Director of Communications
In Memoriam Matt Redman, Co-Founder of
AIDS Project Los Angeles
Update: Matt Redman’s family and friends are hosting a memorial service Sunday, February 19, from 3-5 p.m. at the West Hollywood City Council Chambers (625 N. San Vicente Blvd. in West Hollywood). The program will be informal and will feature a handful of speakers. All are welcome.
APLA Health mourns the death of Matt Redman, one of the co-founders of AIDS Project Los Angeles. Matt was instrumental in spurring the Los Angeles community to action during the early days of the AIDS epidemic and continuing the fight against HIV over the last 34 years. He was a committed activist, known for his strong personality, biting wit, and passion for details. He passed away on December 27, 2016, at age 67.
In October 1982, Matt and his close friend Nancy Cole Sawaya, along with Ervin Munro and Max Drew, attended an emergency meeting at the Los Angeles Gay and Lesbian Community Services Center. The meeting featured a presentation by a representative from San Francisco’s Kaposi’s Sarcoma Foundation about Gay Related Immunodeficiency Disease (GRID), one of the early names for AIDS.
Fear about this mysterious new disease was rampant, so the four set up a telephone hotline to answer questions from the community. The hotline was operated from a closet in the Los Angeles Gay and Lesbian Community Services Center, where volunteers answered a single telephone and read information from a one-page fact sheet.
Realizing that funds were needed to educate the community and prevent the spread of the disease, the co-founders enlisted the help of other friends and held a Christmas benefit. The party raised more than $7,000, which became the seed money for a new organization. Recognizing that AIDS was not just a gay disease, the founders named the organization AIDS Project Los Angeles. The first board of directors was elected on January 14, 1983.
Matt remained deeply involved with APLA after its founding, volunteering and serving as chair of the board of directors from 1987 to 1989. He continued to serve on the board for several years after stepping down as chair, and remained an honorary member after his initial board tenure ended.
In addition, when APLA was a founding member of the Federation of AIDS-Related Organizations—later the AIDS Action Council—Matt was APLA’s representative and served on its board for six years. Today, the AIDS Action Council continues as AIDS United, and APLA Health is a leading member. “Matt never lost his interest and enthusiasm for advocacy and policy,” APLA Health Director of Government Affairs Phil Curtis notes. “You could always count on him to ask just the right question, to push where the argument needed to go. And with his long institutional memory and very personal experience with HIV, his input was always fierce, heartfelt, and invaluable.”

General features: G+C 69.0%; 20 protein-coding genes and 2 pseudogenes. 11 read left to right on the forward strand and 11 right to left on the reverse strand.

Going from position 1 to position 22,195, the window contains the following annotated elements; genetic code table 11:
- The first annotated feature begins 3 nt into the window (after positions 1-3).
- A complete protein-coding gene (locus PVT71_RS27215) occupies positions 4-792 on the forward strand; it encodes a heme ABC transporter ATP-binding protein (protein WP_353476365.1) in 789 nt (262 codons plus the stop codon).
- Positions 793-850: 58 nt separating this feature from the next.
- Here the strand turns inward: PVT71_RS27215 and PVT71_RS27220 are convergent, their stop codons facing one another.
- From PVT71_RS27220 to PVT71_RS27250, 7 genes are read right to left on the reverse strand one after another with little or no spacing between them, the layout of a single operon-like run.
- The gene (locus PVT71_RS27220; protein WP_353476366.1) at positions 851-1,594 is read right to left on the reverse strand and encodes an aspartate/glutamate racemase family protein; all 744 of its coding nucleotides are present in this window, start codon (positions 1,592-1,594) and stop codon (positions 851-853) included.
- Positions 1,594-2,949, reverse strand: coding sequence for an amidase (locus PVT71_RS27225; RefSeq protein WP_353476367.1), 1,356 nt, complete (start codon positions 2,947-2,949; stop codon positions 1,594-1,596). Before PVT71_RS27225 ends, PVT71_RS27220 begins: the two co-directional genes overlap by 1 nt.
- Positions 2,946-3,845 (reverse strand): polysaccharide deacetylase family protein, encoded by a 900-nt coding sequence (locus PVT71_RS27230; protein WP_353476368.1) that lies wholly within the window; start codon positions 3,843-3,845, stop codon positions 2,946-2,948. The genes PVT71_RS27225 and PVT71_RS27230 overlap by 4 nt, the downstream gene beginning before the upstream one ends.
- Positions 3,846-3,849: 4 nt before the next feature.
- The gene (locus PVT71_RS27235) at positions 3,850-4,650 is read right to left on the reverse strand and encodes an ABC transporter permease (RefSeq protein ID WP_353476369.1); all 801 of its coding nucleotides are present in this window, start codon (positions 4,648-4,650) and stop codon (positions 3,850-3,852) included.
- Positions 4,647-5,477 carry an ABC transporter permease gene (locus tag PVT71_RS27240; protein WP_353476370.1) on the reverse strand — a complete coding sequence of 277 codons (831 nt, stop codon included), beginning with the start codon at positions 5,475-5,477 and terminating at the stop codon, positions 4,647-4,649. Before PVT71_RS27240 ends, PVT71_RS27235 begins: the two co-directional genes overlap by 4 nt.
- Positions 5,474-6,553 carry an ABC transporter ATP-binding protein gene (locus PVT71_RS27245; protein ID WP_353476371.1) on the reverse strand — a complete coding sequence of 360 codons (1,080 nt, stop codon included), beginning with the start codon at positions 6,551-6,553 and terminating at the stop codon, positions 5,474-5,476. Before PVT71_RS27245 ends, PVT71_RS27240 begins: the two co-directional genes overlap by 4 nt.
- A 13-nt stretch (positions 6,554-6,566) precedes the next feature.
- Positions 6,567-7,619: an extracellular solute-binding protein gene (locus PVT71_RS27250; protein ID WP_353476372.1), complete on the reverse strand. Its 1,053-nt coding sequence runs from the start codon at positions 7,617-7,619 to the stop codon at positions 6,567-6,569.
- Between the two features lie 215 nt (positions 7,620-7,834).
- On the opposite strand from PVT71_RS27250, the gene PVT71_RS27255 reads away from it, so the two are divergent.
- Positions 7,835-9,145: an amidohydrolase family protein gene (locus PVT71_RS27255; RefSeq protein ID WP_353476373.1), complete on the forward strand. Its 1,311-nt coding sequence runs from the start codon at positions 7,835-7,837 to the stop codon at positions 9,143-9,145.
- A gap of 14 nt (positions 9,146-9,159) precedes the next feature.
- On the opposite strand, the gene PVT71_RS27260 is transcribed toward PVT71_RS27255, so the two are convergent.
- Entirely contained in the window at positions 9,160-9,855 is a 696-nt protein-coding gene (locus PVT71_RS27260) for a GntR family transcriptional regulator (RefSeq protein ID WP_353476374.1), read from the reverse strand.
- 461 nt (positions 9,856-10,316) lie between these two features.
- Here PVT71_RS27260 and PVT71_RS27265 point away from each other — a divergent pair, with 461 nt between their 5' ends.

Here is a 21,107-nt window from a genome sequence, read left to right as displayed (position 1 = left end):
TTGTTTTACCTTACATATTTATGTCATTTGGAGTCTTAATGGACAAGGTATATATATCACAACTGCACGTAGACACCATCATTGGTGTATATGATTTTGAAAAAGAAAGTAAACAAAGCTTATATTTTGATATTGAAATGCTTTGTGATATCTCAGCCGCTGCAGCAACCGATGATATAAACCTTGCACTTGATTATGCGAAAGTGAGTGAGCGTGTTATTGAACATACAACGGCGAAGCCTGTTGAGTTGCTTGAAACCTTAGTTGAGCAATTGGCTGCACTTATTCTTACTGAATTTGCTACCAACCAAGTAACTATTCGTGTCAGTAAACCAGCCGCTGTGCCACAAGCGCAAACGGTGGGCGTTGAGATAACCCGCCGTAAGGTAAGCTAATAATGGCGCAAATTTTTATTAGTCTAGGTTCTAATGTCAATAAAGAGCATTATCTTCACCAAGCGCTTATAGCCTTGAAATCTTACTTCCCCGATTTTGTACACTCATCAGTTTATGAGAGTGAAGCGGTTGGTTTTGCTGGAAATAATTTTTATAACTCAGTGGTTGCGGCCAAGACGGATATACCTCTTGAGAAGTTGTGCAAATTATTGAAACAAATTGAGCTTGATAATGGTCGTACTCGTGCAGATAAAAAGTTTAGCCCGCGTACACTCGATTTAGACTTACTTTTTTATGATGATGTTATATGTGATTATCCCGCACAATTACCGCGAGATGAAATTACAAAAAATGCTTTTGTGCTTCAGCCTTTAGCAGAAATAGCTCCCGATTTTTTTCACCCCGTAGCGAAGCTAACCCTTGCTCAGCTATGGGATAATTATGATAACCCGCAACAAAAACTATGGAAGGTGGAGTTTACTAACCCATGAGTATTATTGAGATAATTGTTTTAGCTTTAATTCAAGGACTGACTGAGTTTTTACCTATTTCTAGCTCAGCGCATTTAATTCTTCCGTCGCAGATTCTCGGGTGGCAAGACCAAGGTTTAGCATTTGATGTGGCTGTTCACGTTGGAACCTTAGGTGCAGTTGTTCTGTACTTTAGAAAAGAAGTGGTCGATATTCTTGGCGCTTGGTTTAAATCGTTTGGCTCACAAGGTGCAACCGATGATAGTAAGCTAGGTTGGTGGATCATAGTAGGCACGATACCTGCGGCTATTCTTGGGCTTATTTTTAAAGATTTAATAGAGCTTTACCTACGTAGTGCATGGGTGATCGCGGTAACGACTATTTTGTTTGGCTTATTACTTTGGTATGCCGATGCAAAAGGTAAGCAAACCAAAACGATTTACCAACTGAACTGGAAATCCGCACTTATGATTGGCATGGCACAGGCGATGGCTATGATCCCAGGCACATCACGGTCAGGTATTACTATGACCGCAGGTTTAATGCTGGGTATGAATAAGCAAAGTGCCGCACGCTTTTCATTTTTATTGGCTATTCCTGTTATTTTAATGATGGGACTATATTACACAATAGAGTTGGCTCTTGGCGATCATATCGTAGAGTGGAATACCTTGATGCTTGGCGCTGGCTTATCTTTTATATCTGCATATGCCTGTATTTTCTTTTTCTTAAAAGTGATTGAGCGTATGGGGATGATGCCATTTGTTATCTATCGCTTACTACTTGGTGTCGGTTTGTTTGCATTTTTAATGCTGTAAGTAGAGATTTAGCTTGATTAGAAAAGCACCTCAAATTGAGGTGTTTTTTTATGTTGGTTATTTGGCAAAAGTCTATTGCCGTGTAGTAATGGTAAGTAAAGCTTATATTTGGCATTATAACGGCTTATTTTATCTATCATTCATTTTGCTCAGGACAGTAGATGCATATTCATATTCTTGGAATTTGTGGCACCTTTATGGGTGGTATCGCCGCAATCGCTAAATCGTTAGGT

Matt worked as an interior designer for many years, but his commitment to HIV/AIDS causes remained a prominent part of his life. In June 2015, he was honored by the Los Angeles City Council during the fifth annual LGBT Heritage Month, which recognizes LGBT activists, advocates, and pioneers for their work to advance equality.
“Matt was one of the courageous few in Los Angeles who stepped up in the midst of the total devastation of the early days of the AIDS epidemic and demanded that we all do something,” APLA Health CEO Craig E. Thompson says. “With his close friend Nancy Cole Sawaya and a handful of others, he founded AIDS Project Los Angeles, changing the lives of countless individuals as a result. He never gave up, never did anything at less than 100%, and he never stepped away. He was a relentless voice on our board of directors for the needs of people living with HIV/AIDS and was literally our conscience for more than 30 years. Only when his strength began to fade as he lost his personal battle with HIV did he pull back. Matt was one of a kind, a dear friend, a tireless advocate, and our champion. To say he’ll be missed is an understatement.”
To Matt’s friends and family, APLA Health extends its deepest condolences on the loss of a tireless champion for people living with HIV/AIDS and the LGBT community. His efforts helped change the course of history and ensured that many lives were made better and saved.
If you would like to make a gift in memory of Matt, we will gladly designate it toward his memorial fund. Visit aplahealth.org/donate and click yes when asked, “Is this gift in honor or in memory of a friend or loved one?” Enter “Matt Redman” in the honoree name field. We’ll be sure to notify the Redman family.
APLA Health’s mission is to achieve health care equity and promote well-being for the LGBT and other underserved
communities and people living with and affected by HIV. We are a nonprofit, federally qualified health center
serving more than 14,000 people annually. We provide 20 different services from 15 locations throughout Los
Angeles County, including: medical, dental, and behavioral health care; PrEP counseling and management; health
education and HIV prevention; and STD screening and treatment. For people living with HIV, we offer housing
support; benefits counseling; home health care; and the Vance North Necessities of Life Program food pantries;
among several other critically needed services. Additionally, we are leaders in advocating for policy and legislation
that positively impacts the LGBT and HIV communities, provide capacity-building assistance to health departments
across the country, and conduct community-based research on issues affecting the communities we serve. For
more information, please visit us at aplahealth.org.